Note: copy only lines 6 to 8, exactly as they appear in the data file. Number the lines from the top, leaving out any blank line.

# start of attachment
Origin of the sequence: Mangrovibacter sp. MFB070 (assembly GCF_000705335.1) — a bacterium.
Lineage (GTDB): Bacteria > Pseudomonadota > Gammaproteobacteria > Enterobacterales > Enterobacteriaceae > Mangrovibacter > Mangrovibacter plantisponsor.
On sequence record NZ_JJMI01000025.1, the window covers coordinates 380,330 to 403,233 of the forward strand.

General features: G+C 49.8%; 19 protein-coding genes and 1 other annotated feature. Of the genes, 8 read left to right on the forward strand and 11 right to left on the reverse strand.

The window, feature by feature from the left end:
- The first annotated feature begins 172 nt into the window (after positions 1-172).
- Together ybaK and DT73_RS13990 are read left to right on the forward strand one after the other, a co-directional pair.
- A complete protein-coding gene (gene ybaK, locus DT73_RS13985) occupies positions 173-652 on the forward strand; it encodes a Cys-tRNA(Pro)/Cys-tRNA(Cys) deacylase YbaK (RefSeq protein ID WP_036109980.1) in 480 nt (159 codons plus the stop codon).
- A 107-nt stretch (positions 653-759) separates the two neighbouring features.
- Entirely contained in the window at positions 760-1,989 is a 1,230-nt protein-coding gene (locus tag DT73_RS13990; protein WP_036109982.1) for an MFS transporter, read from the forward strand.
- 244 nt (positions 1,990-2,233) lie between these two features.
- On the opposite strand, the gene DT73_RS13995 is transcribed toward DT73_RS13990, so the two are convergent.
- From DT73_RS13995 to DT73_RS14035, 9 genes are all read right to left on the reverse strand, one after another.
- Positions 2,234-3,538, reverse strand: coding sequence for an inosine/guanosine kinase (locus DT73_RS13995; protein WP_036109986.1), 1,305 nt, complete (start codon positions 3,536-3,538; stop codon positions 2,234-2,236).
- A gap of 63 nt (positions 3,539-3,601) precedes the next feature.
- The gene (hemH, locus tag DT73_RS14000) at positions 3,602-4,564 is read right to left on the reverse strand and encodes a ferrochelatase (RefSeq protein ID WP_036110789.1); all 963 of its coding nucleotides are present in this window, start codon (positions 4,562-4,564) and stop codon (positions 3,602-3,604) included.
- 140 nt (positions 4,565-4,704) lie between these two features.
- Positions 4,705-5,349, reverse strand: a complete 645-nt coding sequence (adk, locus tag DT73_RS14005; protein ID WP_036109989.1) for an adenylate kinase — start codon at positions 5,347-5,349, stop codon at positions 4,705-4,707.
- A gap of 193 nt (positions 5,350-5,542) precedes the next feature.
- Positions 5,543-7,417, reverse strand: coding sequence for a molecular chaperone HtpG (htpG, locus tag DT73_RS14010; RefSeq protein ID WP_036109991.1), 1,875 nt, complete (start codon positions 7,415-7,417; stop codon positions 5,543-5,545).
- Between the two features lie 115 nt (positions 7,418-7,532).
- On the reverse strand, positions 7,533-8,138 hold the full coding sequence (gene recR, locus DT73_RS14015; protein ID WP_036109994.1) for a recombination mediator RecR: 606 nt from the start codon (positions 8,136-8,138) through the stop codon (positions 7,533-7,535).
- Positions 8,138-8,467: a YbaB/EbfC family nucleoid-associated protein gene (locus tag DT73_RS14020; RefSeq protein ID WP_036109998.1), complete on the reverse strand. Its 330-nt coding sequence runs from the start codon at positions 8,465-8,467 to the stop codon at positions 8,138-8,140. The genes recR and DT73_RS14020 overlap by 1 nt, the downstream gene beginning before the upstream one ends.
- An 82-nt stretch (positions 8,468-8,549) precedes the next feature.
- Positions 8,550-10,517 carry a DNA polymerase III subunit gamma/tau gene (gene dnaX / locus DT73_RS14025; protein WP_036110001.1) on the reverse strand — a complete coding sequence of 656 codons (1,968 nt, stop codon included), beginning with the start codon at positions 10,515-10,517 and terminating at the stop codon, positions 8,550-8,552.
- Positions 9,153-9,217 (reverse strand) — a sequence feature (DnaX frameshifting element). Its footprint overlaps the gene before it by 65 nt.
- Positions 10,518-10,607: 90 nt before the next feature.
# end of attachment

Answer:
- The first annotated feature begins 172 nt into the window (after positions 1-172).
- Together ybaK and DT73_RS13990 are read left to right on the forward strand one after the other, a co-directional pair.
- A complete protein-coding gene (gene ybaK, locus DT73_RS13985) occupies positions 173-652 on the forward strand; it encodes a Cys-tRNA(Pro)/Cys-tRNA(Cys) deacylase YbaK (RefSeq protein ID WP_036109980.1) in 480 nt (159 codons plus the stop codon).